# Visually translating between `>>=` and `do`

Let’s define some types and functions we can use for illustration.

The code is adapted from the Haskell Wikibook1, § 32.3. (It is free, and I heartily recommend it compared to learnyouahaskell.com as a starter book.)

``````type Board = Int -- represents current game configuration

-- returns the possible game board configurations for the next turn.
nextConfigs :: Board -> [Board]
nextConfigs bd = [bd + 1, bd * 10]
``````

For simplicity in the example, there is always a fixed number of next turn configurations (2) for any given configuration, and next configurations always follow the same formula (namely, `+1`, `*10`).

To find the list of possible game configurations after one turn, we do:

``````ghci> bd = 3 :: Board -- a sample board to work with
ghci> nextConfigs bd
[4, 30]
``````

To find the list of possible game configurations after three turns, we could do:

``````ghci> nextConfigs bd >>= nextConfigs >>= nextConfigs
[6,50,41,400,32,310,301,3000]
``````

How can this be translated using do-notation?

## The translation: Overview

Start with the `>>=` notation.

``````nextConfigs bd >>= nextConfigs >>= nextConfigs
``````

This is equivalently2:

``````nextConfigs bd >>= (\ x -> nextConfigs x) >>= (\ y -> nextConfigs y)
``````

Now we translate to do-notation:

``````do
x <- nextConfigs bd
y <- nextConfigs x
nextConfigs y
``````

Compare the last two code snippets visually.

The lambda argument names (`x` and `y`) become the assignment variable names (`x` and `y`) in do-notation. The `nextConfigs <board>` function calls become calls in individual lines in do-notation.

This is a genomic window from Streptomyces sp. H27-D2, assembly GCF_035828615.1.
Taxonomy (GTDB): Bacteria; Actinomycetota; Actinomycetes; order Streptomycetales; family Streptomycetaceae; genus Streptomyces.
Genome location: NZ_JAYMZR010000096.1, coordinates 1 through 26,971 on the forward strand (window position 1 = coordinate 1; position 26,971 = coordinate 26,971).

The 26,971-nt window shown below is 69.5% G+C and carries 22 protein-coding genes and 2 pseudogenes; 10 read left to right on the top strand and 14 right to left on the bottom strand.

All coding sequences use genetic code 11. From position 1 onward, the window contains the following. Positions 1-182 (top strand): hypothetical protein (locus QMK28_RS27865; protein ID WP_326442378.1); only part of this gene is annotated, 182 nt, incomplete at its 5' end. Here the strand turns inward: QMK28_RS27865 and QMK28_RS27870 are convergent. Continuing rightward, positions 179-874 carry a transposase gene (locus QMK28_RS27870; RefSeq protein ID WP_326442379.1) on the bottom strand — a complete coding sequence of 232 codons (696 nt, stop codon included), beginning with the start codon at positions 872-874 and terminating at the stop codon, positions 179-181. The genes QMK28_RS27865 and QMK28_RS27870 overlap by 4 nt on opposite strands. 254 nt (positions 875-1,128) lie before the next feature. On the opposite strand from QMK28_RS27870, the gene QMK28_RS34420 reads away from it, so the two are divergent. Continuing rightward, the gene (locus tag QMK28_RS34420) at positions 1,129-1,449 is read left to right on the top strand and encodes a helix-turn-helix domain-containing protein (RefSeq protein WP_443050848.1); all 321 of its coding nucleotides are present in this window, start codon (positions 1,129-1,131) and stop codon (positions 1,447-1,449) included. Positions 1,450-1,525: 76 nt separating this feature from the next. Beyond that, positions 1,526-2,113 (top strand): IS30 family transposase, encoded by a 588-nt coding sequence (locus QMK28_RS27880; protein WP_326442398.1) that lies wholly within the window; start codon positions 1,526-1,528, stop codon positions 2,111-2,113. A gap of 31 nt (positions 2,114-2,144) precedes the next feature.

## The translation: Step-by-step

1. Start a `do` block. Begin scanning the `>>=` notation line from left to right.
``````do
``````
2. Write down the first function call you encounter.
``````do
nextConfigs bd
``````
3. Add an arrow when you encounter `>>=`.
``````do
<- nextConfigs bd
``````
4. Write the name of the lambda argument and move to the next line.
``````do
x <- nextConfigs bd
``````
5. Repeat steps 2–4 until the end of the `>>=` notation line.

## Side notes

What is the type of the assignment variables `x` and `y` in the do-notation? If one considered the `<-` as the traditional assignment operator `=` in C, then one would think it to be `[Board]` since that is the type of `nextConfigs <board>`.

But the type of `x` and `y` is not `[Board]`. It is `Board`, which is the same as the type of `x` and `y` in the lambda arguments.

To get some inuition try adding this debug line in the middle of the `do` block.

``````  traceM (show x) -- from Debug.Trace
``````

Also try the code with other monads such as `Maybe`.

``````nextConfigs :: Board -> Maybe Board
nextConfigs bd = Just (bd + 1)
``````
2. This is true because `(\ x -> nextConfigs x)` is equivalent to `nextConfigs`